Student pharmacist perceptions of participation in hands-on naloxone counseling

Julie Hines, Erin Deja, Esther P. Black

Research output: Contribution to journalArticlepeer-review

7 Scopus citations

Abstract

Background and purpose: Opioid overdose is a leading cause of death across the United States. Rho Chi Pharmacy Honor Society students at the University of Kentucky initiated a project to provide fellow students a volunteer opportunity to educate at-risk patients about naloxone using a physician-approved protocol. The goal was to improve student counseling skills by allowing them to apply knowledge learned during didactic and simulated training. Educational activity and setting: Third and fourth year pharmacy students at the University of Kentucky voluntarily provided opioid overdose and naloxone counseling to patients at the health department and other locations. Students who counseled at the health department were asked to complete an Institutional Review Board (IRB)-approved, anonymous, electronic survey at the end to gauge their perceptions of the experience. Findings: Thirty-five of forty-five participating students responded to the survey, indicating a 78% response rate. The results suggested that student comfort with naloxone counseling increased after real-world counseling, compared with their perceived comfort levels entering the experience. The majority of the respondents (77%, n = 27) reported a change in their personal views on drug addiction and the associated patient population. Ninety-one percent (n = 32) of students plan to pursue certification to dispense naloxone as part of their future pharmacy practice. Most (94%, n = 33) perceived the counseling experience as practical application of their didactic education. Discussion and conclusions: As opioid addiction and accidental overdose plagues the nation, pharmacists are prepared to lead the battle against this disease. Pharmacy education and hands-on opportunities provide students with the practical knowledge and skills necessary to have impact on their patients and the opioid epidemic.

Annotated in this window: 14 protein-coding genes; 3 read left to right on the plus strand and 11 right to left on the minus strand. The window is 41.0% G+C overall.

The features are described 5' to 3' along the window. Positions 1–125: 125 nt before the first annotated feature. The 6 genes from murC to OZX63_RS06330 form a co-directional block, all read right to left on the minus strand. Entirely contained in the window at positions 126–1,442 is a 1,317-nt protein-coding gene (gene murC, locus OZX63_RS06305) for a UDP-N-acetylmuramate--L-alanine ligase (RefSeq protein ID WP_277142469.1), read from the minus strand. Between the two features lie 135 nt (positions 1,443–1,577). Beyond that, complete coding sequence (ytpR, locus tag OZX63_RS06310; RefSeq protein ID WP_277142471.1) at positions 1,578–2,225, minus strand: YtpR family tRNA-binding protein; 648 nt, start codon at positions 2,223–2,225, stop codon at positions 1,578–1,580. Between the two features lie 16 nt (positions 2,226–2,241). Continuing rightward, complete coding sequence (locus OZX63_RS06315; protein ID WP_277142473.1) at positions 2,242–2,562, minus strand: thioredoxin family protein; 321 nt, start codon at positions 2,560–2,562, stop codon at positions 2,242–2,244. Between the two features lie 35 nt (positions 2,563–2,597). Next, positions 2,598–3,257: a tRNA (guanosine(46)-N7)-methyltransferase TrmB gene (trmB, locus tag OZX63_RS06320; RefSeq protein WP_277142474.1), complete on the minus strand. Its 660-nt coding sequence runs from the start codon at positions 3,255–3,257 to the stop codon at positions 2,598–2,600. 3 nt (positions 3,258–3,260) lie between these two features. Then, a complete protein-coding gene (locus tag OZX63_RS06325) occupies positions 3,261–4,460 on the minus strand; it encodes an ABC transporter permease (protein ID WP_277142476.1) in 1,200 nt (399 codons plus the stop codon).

Original languageEnglish
Pages (from-to)712-716
Number of pages5
JournalCurrents in Pharmacy Teaching and Learning
Volume10
Issue number6
DOIs
StatePublished - Jun 2018

Keywords

  • Counseling
  • Dispensing
  • Education
  • Opioid abuse
  • Real-world experiences

ASJC Scopus subject areas

  • Pharmacy
  • Pharmacology, Toxicology and Pharmaceutics (all)

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